Limited Health Knowledge Associated with Non-Use of Complementary Health Practices

14552857_sComplementary health practices are an important element of health/healthcare seeking behavior among adults in the United States. Reasons for use include medical need, prevention and wellness promotion, and cultural relevance. Authors of a recent study thought there might be an association between lack of knowledge, lower educational attainment, and other key socioeconomic indicators as reasons not to use complementary health practices. In order to examine their hypothesis, they investigated reasons for not seeking four complementary health practices – chiropractic, natural products, acupuncture and yoga, for back pain. Best practice clinical guidelines for the management of back pain include several complementary health practices such as chiropractic, additionally Medicare provides coverage for chiropractic treatment.

Conclusions from the study show that lack of knowledge was found to affect use of common complementary health practices, regardless of the potentially motivating presence of back pain. Disparities in the utilization of complementary medicine, related to educational attainment and other socioeconomic factors, may negatively affect quality of care for many Americans. These results suggest that if individuals with health concerns, such as low back pain, knew about clinically appropriate complementary therapies they might use them. Creative approaches are needed to help reduce inequities in understanding and improve access to care for under-served populations.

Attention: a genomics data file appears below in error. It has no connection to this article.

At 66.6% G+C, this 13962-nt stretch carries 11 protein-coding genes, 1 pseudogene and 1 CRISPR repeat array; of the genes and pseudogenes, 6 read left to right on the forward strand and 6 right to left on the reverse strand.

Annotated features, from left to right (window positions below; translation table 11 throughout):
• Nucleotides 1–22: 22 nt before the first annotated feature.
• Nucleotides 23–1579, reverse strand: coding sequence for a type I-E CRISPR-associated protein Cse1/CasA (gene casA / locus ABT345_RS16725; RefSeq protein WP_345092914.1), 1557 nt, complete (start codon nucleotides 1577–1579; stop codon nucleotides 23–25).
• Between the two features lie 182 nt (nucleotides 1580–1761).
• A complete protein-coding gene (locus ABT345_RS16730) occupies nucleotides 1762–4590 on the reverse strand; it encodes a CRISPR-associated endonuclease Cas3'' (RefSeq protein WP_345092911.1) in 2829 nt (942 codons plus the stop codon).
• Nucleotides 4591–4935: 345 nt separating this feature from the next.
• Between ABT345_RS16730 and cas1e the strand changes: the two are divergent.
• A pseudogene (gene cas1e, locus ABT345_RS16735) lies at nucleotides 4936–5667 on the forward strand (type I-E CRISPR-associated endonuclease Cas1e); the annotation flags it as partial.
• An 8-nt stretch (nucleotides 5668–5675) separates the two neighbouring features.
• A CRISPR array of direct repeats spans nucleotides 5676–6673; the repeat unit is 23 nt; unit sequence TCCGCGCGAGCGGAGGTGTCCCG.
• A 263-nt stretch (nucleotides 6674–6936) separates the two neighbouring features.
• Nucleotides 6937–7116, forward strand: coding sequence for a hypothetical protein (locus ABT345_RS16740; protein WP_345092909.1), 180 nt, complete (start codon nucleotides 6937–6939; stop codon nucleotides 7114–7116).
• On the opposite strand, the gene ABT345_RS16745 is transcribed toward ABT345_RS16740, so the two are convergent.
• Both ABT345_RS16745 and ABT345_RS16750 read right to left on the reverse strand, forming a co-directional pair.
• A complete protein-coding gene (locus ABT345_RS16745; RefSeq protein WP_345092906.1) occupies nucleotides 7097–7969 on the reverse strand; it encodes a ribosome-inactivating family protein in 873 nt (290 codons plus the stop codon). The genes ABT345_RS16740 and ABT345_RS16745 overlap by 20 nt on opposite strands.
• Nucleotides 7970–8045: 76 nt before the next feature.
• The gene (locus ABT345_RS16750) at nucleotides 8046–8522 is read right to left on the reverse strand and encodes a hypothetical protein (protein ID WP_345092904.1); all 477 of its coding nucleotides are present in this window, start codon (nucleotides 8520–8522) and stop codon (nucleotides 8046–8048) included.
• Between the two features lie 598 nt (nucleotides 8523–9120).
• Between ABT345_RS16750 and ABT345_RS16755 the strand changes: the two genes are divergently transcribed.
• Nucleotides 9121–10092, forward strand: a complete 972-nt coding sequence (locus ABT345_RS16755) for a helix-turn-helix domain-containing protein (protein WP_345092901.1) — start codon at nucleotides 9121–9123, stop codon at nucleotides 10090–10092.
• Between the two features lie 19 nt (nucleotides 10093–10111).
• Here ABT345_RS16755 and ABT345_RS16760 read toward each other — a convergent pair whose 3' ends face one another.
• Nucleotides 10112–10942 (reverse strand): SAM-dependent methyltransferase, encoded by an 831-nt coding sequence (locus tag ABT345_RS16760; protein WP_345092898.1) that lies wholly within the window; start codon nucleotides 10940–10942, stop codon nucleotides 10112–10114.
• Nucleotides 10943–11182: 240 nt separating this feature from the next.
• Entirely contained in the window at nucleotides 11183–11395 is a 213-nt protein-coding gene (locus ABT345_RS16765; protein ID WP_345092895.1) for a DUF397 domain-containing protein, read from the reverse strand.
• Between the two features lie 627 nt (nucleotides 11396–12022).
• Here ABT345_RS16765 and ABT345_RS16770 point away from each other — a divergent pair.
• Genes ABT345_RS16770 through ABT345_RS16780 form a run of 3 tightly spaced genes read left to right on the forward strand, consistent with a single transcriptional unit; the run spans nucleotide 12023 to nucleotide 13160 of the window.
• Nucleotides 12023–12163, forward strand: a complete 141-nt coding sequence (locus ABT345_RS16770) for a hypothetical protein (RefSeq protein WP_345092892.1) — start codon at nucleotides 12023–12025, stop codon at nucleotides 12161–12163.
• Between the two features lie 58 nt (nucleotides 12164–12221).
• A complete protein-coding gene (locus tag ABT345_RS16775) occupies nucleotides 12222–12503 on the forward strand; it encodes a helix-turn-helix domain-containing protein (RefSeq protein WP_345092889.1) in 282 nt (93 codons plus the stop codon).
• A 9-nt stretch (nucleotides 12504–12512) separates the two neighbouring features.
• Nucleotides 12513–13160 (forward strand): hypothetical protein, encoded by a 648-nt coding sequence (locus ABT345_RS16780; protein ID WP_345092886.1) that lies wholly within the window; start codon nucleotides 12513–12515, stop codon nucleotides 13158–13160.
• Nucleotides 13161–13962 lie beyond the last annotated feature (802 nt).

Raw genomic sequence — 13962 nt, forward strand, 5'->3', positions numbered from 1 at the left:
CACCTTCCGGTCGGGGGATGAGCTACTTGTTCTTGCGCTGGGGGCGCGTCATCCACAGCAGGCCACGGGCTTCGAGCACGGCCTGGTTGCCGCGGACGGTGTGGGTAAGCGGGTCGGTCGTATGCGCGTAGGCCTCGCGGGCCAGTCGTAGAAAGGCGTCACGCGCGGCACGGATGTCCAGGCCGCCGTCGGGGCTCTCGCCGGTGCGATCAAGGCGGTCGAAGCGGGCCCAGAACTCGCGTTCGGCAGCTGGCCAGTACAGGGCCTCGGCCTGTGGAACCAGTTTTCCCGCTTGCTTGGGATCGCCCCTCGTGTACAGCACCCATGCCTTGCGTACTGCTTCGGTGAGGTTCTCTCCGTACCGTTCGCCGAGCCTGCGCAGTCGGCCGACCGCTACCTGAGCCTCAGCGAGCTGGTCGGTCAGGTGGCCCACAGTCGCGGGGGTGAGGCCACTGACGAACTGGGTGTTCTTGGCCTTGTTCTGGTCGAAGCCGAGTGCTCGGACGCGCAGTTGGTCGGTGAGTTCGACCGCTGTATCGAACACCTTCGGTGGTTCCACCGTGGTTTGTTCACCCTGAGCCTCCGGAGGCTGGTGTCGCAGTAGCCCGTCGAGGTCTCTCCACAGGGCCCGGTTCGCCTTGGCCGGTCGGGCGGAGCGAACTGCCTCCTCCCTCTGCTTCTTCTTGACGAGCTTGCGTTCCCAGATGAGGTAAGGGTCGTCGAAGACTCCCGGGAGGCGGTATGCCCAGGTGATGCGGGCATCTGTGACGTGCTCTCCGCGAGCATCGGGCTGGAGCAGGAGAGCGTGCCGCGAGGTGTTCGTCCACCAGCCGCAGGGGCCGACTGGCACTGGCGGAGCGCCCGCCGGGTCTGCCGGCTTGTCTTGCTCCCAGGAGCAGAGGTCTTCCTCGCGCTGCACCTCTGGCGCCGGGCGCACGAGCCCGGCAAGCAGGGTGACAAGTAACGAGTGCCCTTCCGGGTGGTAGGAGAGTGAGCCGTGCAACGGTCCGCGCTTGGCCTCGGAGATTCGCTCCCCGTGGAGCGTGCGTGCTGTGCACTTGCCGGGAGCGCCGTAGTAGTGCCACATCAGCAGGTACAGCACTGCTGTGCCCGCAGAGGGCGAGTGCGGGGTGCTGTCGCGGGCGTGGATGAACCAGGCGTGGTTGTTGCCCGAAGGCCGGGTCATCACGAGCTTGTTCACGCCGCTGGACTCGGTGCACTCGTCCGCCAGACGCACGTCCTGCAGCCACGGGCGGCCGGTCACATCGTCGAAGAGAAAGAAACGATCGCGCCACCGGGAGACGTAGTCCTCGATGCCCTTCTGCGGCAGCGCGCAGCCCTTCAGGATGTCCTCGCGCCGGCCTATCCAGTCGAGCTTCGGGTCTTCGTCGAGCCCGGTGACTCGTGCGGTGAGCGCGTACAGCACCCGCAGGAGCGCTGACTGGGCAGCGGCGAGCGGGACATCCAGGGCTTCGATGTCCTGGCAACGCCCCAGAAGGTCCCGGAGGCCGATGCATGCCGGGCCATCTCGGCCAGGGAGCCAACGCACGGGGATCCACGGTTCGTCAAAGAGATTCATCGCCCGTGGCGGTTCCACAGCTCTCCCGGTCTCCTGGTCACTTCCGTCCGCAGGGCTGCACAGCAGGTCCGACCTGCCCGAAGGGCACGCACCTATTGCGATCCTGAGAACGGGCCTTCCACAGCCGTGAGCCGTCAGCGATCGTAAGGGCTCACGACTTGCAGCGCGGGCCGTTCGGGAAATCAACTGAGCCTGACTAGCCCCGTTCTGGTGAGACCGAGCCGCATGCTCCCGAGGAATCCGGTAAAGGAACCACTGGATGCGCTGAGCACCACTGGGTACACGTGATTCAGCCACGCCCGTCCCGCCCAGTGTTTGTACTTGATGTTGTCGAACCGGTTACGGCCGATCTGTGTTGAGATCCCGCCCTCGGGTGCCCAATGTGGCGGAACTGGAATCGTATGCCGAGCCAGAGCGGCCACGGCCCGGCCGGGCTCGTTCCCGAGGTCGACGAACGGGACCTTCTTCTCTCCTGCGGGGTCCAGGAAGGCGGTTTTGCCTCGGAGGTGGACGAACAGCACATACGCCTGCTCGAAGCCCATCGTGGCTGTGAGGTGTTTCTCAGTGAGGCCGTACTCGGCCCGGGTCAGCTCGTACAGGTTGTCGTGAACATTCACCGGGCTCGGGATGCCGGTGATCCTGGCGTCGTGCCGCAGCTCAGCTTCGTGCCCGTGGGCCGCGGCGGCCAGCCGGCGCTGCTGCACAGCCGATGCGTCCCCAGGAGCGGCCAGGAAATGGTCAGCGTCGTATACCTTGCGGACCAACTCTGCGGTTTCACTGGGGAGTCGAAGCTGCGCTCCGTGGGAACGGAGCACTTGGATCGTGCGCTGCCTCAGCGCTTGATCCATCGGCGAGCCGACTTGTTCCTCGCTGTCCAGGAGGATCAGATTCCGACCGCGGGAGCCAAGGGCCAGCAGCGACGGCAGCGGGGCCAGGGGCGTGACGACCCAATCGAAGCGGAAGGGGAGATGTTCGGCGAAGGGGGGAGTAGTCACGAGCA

About the Author:

Dean Smith, DC, PhD, husband, and father of two children, is a highly respected health and wellness authority. He is a chiropractor at Essence of Wellness Chiropractic Center and a researcher and clinical professor at Miami University. Dr. Smith incorporates lifestyle intervention (exercise, nutrition, other non-drug methods) with chiropractic adjustments and other manual methods to encourage optimal wellness. He has helped countless adults and children lead a life of wellness. His research interests lie broadly in the area of human movement and coordination. He is most interested in how chiropractic, exercise and rehabilitation affect human performance. His scientific articles have been published in such journals as Human Movement Science, Journal of Manipulative and Physiological Therapeutics, Journal of Strength and Conditioning Research, Chiropractic Research Journal, Chiropractic and Osteopathy and The Open Neurology Journal. His training includes a Master’s degree in exercise science, a Doctor of Chiropractic degree and a PhD in brain and cognitive science with a focus on motor control and coordination. The International Federation of Sports Chiropractic has awarded him with the International Chiropractic Sport Science Diploma (ICSSD).

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